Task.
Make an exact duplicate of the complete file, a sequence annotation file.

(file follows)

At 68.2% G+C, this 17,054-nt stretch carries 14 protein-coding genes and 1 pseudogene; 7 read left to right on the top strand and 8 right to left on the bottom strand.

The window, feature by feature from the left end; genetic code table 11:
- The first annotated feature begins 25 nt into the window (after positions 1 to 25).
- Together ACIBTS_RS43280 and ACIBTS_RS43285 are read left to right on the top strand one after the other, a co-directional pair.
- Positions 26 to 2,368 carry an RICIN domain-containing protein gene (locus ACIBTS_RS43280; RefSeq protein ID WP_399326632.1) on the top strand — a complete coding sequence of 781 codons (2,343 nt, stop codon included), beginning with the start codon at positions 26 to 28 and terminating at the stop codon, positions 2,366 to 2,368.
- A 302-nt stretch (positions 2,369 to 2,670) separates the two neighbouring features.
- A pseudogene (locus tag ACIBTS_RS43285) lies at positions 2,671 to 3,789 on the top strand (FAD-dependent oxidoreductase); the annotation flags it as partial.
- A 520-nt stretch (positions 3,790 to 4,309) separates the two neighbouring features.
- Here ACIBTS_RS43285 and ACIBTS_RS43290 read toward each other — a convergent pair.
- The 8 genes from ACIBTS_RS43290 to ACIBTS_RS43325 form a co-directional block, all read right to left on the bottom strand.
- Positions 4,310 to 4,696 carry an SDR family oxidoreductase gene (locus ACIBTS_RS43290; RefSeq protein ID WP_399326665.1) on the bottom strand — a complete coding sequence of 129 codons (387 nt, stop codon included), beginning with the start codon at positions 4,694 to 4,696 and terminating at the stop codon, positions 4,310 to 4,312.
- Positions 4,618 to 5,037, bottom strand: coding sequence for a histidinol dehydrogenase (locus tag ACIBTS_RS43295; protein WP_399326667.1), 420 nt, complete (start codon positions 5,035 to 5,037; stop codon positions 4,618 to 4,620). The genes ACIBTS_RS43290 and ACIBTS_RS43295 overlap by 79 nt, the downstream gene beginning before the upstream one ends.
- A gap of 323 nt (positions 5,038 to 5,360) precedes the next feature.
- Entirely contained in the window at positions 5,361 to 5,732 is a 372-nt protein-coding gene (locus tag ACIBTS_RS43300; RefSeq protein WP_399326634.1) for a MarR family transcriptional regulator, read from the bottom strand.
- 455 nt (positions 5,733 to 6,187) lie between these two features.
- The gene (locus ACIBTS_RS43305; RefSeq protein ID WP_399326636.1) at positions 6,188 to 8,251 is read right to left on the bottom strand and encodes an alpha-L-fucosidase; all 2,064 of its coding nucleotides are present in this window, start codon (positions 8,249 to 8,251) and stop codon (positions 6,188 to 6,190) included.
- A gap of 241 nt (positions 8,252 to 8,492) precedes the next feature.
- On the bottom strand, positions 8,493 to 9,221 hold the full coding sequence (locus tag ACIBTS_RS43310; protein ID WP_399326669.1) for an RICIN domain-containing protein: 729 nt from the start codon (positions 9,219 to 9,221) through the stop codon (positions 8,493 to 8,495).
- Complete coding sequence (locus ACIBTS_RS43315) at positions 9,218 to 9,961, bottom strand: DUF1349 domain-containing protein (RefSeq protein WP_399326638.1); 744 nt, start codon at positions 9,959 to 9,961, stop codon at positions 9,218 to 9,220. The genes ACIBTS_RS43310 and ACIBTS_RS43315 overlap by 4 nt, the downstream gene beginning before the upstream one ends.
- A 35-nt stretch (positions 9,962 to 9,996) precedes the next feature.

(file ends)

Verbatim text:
At 68.2% G+C, this 17,054-nt stretch carries 14 protein-coding genes and 1 pseudogene; 7 read left to right on the top strand and 8 right to left on the bottom strand.

The window, feature by feature from the left end; genetic code table 11:
- The first annotated feature begins 25 nt into the window (after positions 1 to 25).
- Together ACIBTS_RS43280 and ACIBTS_RS43285 are read left to right on the top strand one after the other, a co-directional pair.
- Positions 26 to 2,368 carry an RICIN domain-containing protein gene (locus ACIBTS_RS43280; RefSeq protein ID WP_399326632.1) on the top strand — a complete coding sequence of 781 codons (2,343 nt, stop codon included), beginning with the start codon at positions 26 to 28 and terminating at the stop codon, positions 2,366 to 2,368.
- A 302-nt stretch (positions 2,369 to 2,670) separates the two neighbouring features.
- A pseudogene (locus tag ACIBTS_RS43285) lies at positions 2,671 to 3,789 on the top strand (FAD-dependent oxidoreductase); the annotation flags it as partial.
- A 520-nt stretch (positions 3,790 to 4,309) separates the two neighbouring features.
- Here ACIBTS_RS43285 and ACIBTS_RS43290 read toward each other — a convergent pair.
- The 8 genes from ACIBTS_RS43290 to ACIBTS_RS43325 form a co-directional block, all read right to left on the bottom strand.
- Positions 4,310 to 4,696 carry an SDR family oxidoreductase gene (locus ACIBTS_RS43290; RefSeq protein ID WP_399326665.1) on the bottom strand — a complete coding sequence of 129 codons (387 nt, stop codon included), beginning with the start codon at positions 4,694 to 4,696 and terminating at the stop codon, positions 4,310 to 4,312.
- Positions 4,618 to 5,037, bottom strand: coding sequence for a histidinol dehydrogenase (locus tag ACIBTS_RS43295; protein WP_399326667.1), 420 nt, complete (start codon positions 5,035 to 5,037; stop codon positions 4,618 to 4,620). The genes ACIBTS_RS43290 and ACIBTS_RS43295 overlap by 79 nt, the downstream gene beginning before the upstream one ends.
- A gap of 323 nt (positions 5,038 to 5,360) precedes the next feature.
- Entirely contained in the window at positions 5,361 to 5,732 is a 372-nt protein-coding gene (locus tag ACIBTS_RS43300; RefSeq protein WP_399326634.1) for a MarR family transcriptional regulator, read from the bottom strand.
- 455 nt (positions 5,733 to 6,187) lie between these two features.
- The gene (locus ACIBTS_RS43305; RefSeq protein ID WP_399326636.1) at positions 6,188 to 8,251 is read right to left on the bottom strand and encodes an alpha-L-fucosidase; all 2,064 of its coding nucleotides are present in this window, start codon (positions 8,249 to 8,251) and stop codon (positions 6,188 to 6,190) included.
- A gap of 241 nt (positions 8,252 to 8,492) precedes the next feature.
- On the bottom strand, positions 8,493 to 9,221 hold the full coding sequence (locus tag ACIBTS_RS43310; protein ID WP_399326669.1) for an RICIN domain-containing protein: 729 nt from the start codon (positions 9,219 to 9,221) through the stop codon (positions 8,493 to 8,495).
- Complete coding sequence (locus ACIBTS_RS43315) at positions 9,218 to 9,961, bottom strand: DUF1349 domain-containing protein (RefSeq protein WP_399326638.1); 744 nt, start codon at positions 9,959 to 9,961, stop codon at positions 9,218 to 9,220. The genes ACIBTS_RS43310 and ACIBTS_RS43315 overlap by 4 nt, the downstream gene beginning before the upstream one ends.
- A 35-nt stretch (positions 9,962 to 9,996) precedes the next feature.